As already mentioned, the pas marché of la belle danse was in fact derived from the common genteel walking step of daily life, described in the foregoing section. This is in fact pointed out by Magri (1779: 1/35), who writes that “the walking step, which is called the pas marché, is like the pas naturel and is in fact the same.” Magri does go on, however, to note that there was a basic difference between the two, for he specifies that “only the toe of this [traveling] foot must touch the floor, the heel remaining raised.” That is, when used in dancing, the walking step was normally done on the toes without the heel being set down on the floor. Furthermore, the step was normally executed with a maximum amount of turnout, like other dance movements. These two significant differences are highlighted in Taubert’s separate description of the dance marché (1717: 505, 506): The pas ordinaires of dance “are named after the usual steps in walking and are executed in just such a way, only that they are done on the toes, not on the flat foot as with the latter.” In his breakdown of the step, Taubert again notes that the stepping foot is “set down on the toe,” and that broadly such steps were to be done “with the feet turned out and the heel raised high off the floor.” Behr’s fleeting description of the marché (1703b: §4) also makes clear that the walking step of dance was to be done “on the feet, which are raised and turned out.” In connection with the coupé, Weaver (1721: 139) writes that “in Walking it was observ’d, That the Heel was always taken from the Floor first, and set down again first; but, in Dancing, it is otherwise, and especially after a Sink, the Toe always comes to the Floor first.”

These two major differences are also apparent in fleeting references to the pas marché figuring in composite steps. In connection with the step as found in the pas de bourrée, Taubert (1717: 684), for example, notes that “in this as well as in all the other following fleurets, the feet must always be well forced out and high on the toes.” Sol (1725: 51) likewise speaks of “steps in the minuet wherein one walks on the toe of the foot with the legs stretched.”

The most usual manner of executing the marché in the ballroom was evidently to perform the step as a pas droit (‘straight step’), “by having one or the other foot walk naturally” (Dufort 1728: 36), that is, by having the free foot pass under the body on its way to its end position, traveling through first position. Thus, “with the body standing steady and straight on the one leg,” the dancer assumes a disengaged position, with the weight fully placed over the supporting leg, while “the heel of the other foot is raised off the floor with the knee a little bent,” as Taubert (1717: 505-7) explicitly prescribes in his description of the marché to the fore. Then “the whole foot is raised fully 3) and taken forwards bent just off the floor to the heel of the other foot.” Taubert adds further that “nor must the feet be raised too high off the floor but must always be carried forwards low, just off the floor, steady and well turned out.” (Cf. Méreau’s prescription (1760: 156) that the toe was to be held “a good inch or two” off the ground for the walking step from daily life.) Still to this day, the pas marché in classical ballet is done with the stepping foot kept low, Warren (1998: 60), for example, giving the following as a basic rule: “Barely lift the feet from the floor.”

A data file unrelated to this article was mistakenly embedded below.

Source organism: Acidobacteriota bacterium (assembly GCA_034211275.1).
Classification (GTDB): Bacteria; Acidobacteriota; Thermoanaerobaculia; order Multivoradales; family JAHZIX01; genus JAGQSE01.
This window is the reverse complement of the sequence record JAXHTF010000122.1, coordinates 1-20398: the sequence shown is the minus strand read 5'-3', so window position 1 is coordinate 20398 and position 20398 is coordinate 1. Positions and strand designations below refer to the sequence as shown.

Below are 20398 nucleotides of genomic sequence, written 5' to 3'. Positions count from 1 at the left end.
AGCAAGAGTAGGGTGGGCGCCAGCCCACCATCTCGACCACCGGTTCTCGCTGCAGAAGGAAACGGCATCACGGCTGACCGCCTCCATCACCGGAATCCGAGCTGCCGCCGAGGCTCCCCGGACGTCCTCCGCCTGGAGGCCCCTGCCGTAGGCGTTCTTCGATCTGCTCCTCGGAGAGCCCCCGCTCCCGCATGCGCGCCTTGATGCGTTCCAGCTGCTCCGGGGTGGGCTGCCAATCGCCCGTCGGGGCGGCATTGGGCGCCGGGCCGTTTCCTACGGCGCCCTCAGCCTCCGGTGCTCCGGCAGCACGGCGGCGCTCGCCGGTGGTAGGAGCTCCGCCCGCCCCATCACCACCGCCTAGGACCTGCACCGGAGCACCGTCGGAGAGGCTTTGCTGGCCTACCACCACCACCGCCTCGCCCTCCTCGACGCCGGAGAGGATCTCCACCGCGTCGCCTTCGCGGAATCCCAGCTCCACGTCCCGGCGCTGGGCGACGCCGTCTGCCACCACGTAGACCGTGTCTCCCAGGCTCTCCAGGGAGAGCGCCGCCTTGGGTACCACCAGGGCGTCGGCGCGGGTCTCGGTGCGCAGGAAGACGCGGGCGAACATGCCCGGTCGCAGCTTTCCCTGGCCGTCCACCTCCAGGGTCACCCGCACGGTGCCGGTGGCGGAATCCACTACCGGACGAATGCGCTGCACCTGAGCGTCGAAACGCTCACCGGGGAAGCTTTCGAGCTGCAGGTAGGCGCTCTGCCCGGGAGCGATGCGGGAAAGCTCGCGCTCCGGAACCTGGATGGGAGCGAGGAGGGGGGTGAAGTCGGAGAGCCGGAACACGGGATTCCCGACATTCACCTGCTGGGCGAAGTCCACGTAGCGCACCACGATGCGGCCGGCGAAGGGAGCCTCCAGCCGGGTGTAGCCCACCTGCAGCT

Taubert goes on to note that this drawing in of the free leg was to be done “with a moderate flexion at all the joints, that is, the hips, thighs [i.e., knees], and feet, so that the traveling leg is always carried close past the other leg a little bent, just as in walking naturally.” Taubert clearly preferred having the free foot held slightly flexed as it was brought in to first position off the floor. A somewhat flexed foot is also depicted in some of Tomlinson’s plates showing a dancer performing the walking steps in the minuet step (figs. 1.21, 24, 26, 29). There was, however, disagreement about the precise disposition of the free foot in bent-kneed positions and that a placement with the sole of the foot held perpendicular to the floor may have been the most common in our period (§6.?). Indeed, Magri (1779: 1/35) prescribes a pointed foot in the pas marché, he instructing the reader to “raise this foot, and arching well its cou-de-pied.”

Having brought the free foot into first position off the floor, with the knee of the gesture leg bent and its foot held typically perpendicular to the floor, the dancer must extend the same leg to the fore, stretching the knee and instep; that is, the free foot “is extended a good shoe-length (depending upon whether the person is tall or short) just off the floor either to the fore, rear, or side in the direction one is dancing.” As Taubert makes clear, there was no set breadth of stride for the walking step, for he gives the vague measurement of “one to one-and-a-half shoe-lengths,” and it was noted above (§6.?) that the breadth of stride broadly in dance was determined in part by the dancer’s build and the needs of the choreography. Regardless of the exact breadth, the gesture leg must be stretched straight before being lowered to the floor, that is “stretched out well and set down gradually.” Indeed, it is a general feature of this dance that “in all the steps save the pliés you must always have the legs firm and the knees well stretched” (Sol 1725: 73). The free foot then “is set down on the toe, well turned out and neatly closed,” that is, crossing somewhat in front of the weight-bearing leg.